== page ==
What Is Micro-Cheating And Are you Guilty?

It could be affecting your relationship and you don't even know it
What is micro-cheating?

It’s nothing new that cheating has always meant different things to different people, the definition of what constitutes cheating in a relationship differs greatly according to the individual.

To one person an emotional affair might be just as much of a deal breaker as a physical one, however, these days in the age of social media the lines of what constitutes cheating have become even more blurred.

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While physical cheating can be pretty easily defined, a 2015 study looked at the different forms of cheating and found that just about anything from lying to flirting to sexting – to then the more obvious intercourse – can all be considered cheating; depending on a person’s perspective.

What is micro-cheating?

Well now there’s a new buzzword on the dating scene called micro-cheating that seeks to take account for this “grey area”, and you could be doing it without even realising it. 

Still in contact with your ex? Comment with a wink face on a work colleagues photos on Instagram? Haven’t gotten around to shutting down your Tinder profile? To you this might be innocent but would your partner feel the same way?

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Micro-cheating is “a set of behaviours that flirts with the line between faithfulness and unfaithfulness,” couples therapist Lindsey Hoskins tells TIME. “The line is in different places for different people in different relationships.”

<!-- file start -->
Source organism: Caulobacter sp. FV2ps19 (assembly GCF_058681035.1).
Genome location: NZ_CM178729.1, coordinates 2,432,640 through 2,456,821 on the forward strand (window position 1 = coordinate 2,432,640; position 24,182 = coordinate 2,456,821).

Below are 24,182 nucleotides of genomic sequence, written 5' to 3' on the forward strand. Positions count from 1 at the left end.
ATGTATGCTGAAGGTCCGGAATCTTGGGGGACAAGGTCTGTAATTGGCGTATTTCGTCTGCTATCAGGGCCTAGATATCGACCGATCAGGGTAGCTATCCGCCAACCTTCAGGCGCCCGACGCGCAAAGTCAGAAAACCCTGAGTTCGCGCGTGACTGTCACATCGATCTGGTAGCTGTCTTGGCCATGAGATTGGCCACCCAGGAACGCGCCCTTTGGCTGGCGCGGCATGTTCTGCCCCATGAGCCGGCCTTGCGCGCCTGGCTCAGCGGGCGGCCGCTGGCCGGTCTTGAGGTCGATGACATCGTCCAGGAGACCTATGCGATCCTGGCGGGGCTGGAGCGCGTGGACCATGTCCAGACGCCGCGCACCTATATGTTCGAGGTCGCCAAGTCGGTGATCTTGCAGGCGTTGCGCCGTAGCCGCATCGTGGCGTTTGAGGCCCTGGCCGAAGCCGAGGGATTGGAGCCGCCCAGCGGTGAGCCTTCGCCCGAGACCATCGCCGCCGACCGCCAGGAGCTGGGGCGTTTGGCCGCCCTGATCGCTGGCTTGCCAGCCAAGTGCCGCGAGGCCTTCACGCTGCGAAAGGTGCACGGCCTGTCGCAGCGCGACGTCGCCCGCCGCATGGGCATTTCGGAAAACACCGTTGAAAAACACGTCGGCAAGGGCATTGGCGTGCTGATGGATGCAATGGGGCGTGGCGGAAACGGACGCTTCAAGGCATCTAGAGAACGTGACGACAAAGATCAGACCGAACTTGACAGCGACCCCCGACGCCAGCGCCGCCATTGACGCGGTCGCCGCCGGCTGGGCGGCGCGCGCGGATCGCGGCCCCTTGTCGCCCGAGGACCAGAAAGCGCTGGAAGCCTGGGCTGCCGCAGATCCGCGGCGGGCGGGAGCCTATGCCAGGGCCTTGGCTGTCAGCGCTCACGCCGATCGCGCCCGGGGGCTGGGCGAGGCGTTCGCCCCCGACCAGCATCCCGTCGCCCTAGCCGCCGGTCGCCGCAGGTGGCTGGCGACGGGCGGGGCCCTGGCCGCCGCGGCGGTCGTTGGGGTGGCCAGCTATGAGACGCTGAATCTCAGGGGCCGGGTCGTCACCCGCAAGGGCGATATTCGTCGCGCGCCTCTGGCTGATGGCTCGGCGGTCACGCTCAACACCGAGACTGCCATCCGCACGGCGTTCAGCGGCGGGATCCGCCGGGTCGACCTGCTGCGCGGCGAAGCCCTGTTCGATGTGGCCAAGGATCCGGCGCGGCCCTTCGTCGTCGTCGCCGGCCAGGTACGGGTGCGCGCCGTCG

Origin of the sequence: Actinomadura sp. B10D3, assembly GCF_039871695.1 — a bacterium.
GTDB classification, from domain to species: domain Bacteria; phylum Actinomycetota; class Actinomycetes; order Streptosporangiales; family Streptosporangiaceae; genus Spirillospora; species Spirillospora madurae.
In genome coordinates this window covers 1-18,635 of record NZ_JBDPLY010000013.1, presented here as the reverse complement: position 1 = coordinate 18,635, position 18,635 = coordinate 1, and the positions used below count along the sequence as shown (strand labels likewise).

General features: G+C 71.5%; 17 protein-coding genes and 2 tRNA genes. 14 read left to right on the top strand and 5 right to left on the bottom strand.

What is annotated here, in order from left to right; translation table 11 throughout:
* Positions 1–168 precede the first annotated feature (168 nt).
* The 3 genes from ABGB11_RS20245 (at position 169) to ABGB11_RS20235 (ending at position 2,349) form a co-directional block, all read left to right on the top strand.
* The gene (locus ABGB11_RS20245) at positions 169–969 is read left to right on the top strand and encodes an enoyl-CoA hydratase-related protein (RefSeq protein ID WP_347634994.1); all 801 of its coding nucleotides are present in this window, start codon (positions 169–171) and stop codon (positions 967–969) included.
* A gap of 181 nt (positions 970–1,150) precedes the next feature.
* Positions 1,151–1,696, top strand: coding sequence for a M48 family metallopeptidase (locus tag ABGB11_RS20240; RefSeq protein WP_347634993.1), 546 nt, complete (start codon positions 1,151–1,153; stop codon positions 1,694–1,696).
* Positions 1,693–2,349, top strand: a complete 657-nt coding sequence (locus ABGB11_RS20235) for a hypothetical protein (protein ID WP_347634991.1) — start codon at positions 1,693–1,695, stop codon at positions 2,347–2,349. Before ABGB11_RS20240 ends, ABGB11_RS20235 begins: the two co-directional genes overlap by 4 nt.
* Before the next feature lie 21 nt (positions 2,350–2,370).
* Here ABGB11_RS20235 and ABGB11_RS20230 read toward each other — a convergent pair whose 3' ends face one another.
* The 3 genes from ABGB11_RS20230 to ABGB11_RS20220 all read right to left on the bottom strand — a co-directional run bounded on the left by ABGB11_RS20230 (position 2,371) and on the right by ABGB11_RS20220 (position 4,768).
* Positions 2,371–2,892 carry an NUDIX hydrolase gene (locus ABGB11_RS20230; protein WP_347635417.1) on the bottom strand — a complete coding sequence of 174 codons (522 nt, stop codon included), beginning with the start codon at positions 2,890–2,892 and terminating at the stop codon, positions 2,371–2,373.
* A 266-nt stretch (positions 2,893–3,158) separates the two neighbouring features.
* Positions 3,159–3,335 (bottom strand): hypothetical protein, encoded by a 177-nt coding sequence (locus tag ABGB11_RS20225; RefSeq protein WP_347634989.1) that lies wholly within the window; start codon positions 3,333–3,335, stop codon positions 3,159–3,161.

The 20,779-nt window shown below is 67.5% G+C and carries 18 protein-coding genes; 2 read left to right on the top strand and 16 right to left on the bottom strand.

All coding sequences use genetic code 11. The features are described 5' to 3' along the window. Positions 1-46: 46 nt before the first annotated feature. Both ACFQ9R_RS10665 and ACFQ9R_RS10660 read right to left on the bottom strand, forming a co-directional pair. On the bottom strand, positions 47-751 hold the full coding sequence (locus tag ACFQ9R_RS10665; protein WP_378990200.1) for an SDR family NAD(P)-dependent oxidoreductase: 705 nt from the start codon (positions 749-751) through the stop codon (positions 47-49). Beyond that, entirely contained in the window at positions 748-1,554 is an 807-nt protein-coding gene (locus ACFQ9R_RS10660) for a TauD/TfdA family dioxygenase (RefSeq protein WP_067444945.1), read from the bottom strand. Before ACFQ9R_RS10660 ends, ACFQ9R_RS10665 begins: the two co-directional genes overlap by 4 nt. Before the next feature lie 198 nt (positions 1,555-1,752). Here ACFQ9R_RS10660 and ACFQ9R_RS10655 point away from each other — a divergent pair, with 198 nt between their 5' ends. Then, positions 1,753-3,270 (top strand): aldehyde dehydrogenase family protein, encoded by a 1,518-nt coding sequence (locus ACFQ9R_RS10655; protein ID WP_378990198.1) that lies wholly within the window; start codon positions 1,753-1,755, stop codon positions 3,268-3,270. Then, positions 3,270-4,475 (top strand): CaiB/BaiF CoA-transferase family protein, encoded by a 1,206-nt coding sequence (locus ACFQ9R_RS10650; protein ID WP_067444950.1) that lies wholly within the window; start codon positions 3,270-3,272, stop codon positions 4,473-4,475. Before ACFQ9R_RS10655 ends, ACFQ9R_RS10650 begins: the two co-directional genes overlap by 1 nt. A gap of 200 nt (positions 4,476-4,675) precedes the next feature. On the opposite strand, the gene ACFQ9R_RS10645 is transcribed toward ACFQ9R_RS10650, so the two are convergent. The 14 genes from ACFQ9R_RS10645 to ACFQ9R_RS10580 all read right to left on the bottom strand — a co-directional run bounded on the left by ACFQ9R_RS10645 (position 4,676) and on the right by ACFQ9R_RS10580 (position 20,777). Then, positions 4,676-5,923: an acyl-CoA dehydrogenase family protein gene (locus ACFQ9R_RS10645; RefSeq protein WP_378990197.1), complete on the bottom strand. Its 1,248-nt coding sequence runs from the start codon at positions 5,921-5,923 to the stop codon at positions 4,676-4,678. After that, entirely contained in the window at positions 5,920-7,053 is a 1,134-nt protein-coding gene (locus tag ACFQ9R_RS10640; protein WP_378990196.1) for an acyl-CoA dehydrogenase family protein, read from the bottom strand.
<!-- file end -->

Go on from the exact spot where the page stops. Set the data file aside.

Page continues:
A new study by married dating website Ashley Maddison found that technology has completely changed the way people cheat on their partners these days, and has further complicated the idea of traditional monogamy. 

The study of 3,342 of the site’s members looked at what they considered constitutes cheating, outside of the physical component.

The top three responses included forming a deep emotional bond with someone else (55%), sending naked pictures to someone other than them (46%) and texting erotic messages to someone other than them (44%).

“Modern monogamy is becoming more and more vague so it really boils down to communication between couples and negotiating the terms of a marriage in an open way,” says Isabella Mise, director of communication at Ashley Madison. “When couples aren’t on the same page, or one partner simply isn’t getting what they need, other options become desirable, even when that’s as simple as finding someone to talk to.”

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Despite the ease with which we can find ourselves in a grey area thanks so social media, Dr. Tammy Nelson, sex and relationship therapist and author of The New Monogamy: ­Redefining Your Relationship After Infidelity says cheating is a “conscious choice”.

So while at their core, micro-cheating behaviours might not be a concern, acknowledging when they cross a line is important.

And so what can you do to avoid micro-cheating?

Communication is key, you and your partner need to be open and honest and define what “crossing a line” means to you, but further to that, Dr Nelson says you need to be open about what you need from your partner to feel content, so the need to seek something outside of the relationship is not there. 

“An alternative conversation to have is one that outlines what it is that each partner needs from the other to feel happy and satisfied in the relationship, and how to talk about it when they don’t feel that,” adds Dr Nelson.

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